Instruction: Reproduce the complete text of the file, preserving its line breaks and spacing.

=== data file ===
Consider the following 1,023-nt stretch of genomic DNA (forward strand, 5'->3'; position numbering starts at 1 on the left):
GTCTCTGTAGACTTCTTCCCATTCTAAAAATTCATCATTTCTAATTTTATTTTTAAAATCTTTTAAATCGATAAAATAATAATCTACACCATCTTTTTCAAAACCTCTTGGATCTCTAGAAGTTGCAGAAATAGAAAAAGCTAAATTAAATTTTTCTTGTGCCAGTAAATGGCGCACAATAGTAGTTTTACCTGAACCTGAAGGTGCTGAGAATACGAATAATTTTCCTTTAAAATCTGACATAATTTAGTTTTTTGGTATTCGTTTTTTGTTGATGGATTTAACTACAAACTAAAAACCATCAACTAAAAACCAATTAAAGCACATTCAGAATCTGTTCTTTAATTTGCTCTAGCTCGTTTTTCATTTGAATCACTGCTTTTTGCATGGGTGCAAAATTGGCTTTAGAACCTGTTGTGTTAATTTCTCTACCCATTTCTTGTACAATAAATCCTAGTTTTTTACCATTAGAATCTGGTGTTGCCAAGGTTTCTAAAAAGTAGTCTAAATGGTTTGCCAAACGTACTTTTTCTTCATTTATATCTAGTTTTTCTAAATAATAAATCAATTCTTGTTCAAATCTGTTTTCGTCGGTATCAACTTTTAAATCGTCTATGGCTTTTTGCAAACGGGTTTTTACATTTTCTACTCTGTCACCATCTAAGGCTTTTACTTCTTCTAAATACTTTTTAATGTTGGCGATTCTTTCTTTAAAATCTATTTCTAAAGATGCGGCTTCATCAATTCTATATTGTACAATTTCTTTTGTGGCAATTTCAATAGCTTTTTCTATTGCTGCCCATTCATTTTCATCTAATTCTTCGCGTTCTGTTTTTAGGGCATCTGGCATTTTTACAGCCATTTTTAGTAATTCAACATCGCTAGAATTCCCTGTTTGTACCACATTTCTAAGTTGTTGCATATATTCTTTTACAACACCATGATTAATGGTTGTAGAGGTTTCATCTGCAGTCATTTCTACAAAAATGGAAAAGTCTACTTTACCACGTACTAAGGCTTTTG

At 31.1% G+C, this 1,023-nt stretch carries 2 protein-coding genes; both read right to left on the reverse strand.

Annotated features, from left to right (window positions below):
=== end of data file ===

Consider the following 1,023-nt stretch of genomic DNA (forward strand, 5'->3'; position numbering starts at 1 on the left):
GTCTCTGTAGACTTCTTCCCATTCTAAAAATTCATCATTTCTAATTTTATTTTTAAAATCTTTTAAATCGATAAAATAATAATCTACACCATCTTTTTCAAAACCTCTTGGATCTCTAGAAGTTGCAGAAATAGAAAAAGCTAAATTAAATTTTTCTTGTGCCAGTAAATGGCGCACAATAGTAGTTTTACCTGAACCTGAAGGTGCTGAGAATACGAATAATTTTCCTTTAAAATCTGACATAATTTAGTTTTTTGGTATTCGTTTTTTGTTGATGGATTTAACTACAAACTAAAAACCATCAACTAAAAACCAATTAAAGCACATTCAGAATCTGTTCTTTAATTTGCTCTAGCTCGTTTTTCATTTGAATCACTGCTTTTTGCATGGGTGCAAAATTGGCTTTAGAACCTGTTGTGTTAATTTCTCTACCCATTTCTTGTACAATAAATCCTAGTTTTTTACCATTAGAATCTGGTGTTGCCAAGGTTTCTAAAAAGTAGTCTAAATGGTTTGCCAAACGTACTTTTTCTTCATTTATATCTAGTTTTTCTAAATAATAAATCAATTCTTGTTCAAATCTGTTTTCGTCGGTATCAACTTTTAAATCGTCTATGGCTTTTTGCAAACGGGTTTTTACATTTTCTACTCTGTCACCATCTAAGGCTTTTACTTCTTCTAAATACTTTTTAATGTTGGCGATTCTTTCTTTAAAATCTATTTCTAAAGATGCGGCTTCATCAATTCTATATTGTACAATTTCTTTTGTGGCAATTTCAATAGCTTTTTCTATTGCTGCCCATTCATTTTCATCTAATTCTTCGCGTTCTGTTTTTAGGGCATCTGGCATTTTTACAGCCATTTTTAGTAATTCAACATCGCTAGAATTCCCTGTTTGTACCACATTTCTAAGTTGTTGCATATATTCTTTTACAACACCATGATTAATGGTTGTAGAGGTTTCATCTGCAGTCATTTCTACAAAAATGGAAAAGTCTACTTTACCACGTACTAAGGCTTTTG

At 31.1% G+C, this 1,023-nt stretch carries 2 protein-coding genes; both read right to left on the reverse strand.

Annotated features, from left to right (window positions below):